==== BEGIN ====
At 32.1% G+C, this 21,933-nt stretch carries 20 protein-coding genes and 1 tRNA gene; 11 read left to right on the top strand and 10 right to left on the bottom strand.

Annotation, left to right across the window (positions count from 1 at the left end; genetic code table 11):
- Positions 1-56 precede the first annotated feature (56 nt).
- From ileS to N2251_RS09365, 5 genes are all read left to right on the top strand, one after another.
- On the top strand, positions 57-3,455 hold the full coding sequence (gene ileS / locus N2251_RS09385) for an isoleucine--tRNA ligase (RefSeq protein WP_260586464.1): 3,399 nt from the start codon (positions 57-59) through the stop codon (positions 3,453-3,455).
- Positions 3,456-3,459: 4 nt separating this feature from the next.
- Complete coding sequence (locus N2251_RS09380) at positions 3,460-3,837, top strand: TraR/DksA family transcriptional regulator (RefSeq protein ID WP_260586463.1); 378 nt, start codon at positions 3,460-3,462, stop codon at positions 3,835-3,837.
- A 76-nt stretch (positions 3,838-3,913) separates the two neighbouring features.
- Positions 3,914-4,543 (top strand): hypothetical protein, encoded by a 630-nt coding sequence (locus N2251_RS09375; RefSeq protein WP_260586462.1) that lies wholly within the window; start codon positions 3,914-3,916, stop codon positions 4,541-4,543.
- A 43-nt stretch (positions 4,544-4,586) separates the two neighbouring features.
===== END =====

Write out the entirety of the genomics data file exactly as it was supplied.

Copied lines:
At 32.1% G+C, this 21,933-nt stretch carries 20 protein-coding genes and 1 tRNA gene; 11 read left to right on the top strand and 10 right to left on the bottom strand.

Annotation, left to right across the window (positions count from 1 at the left end; genetic code table 11):
- Positions 1-56 precede the first annotated feature (56 nt).
- From ileS to N2251_RS09365, 5 genes are all read left to right on the top strand, one after another.
- On the top strand, positions 57-3,455 hold the full coding sequence (gene ileS / locus N2251_RS09385) for an isoleucine--tRNA ligase (RefSeq protein WP_260586464.1): 3,399 nt from the start codon (positions 57-59) through the stop codon (positions 3,453-3,455).
- Positions 3,456-3,459: 4 nt separating this feature from the next.
- Complete coding sequence (locus N2251_RS09380) at positions 3,460-3,837, top strand: TraR/DksA family transcriptional regulator (RefSeq protein ID WP_260586463.1); 378 nt, start codon at positions 3,460-3,462, stop codon at positions 3,835-3,837.
- A 76-nt stretch (positions 3,838-3,913) separates the two neighbouring features.
- Positions 3,914-4,543 (top strand): hypothetical protein, encoded by a 630-nt coding sequence (locus N2251_RS09375; RefSeq protein WP_260586462.1) that lies wholly within the window; start codon positions 3,914-3,916, stop codon positions 4,541-4,543.
- A 43-nt stretch (positions 4,544-4,586) separates the two neighbouring features.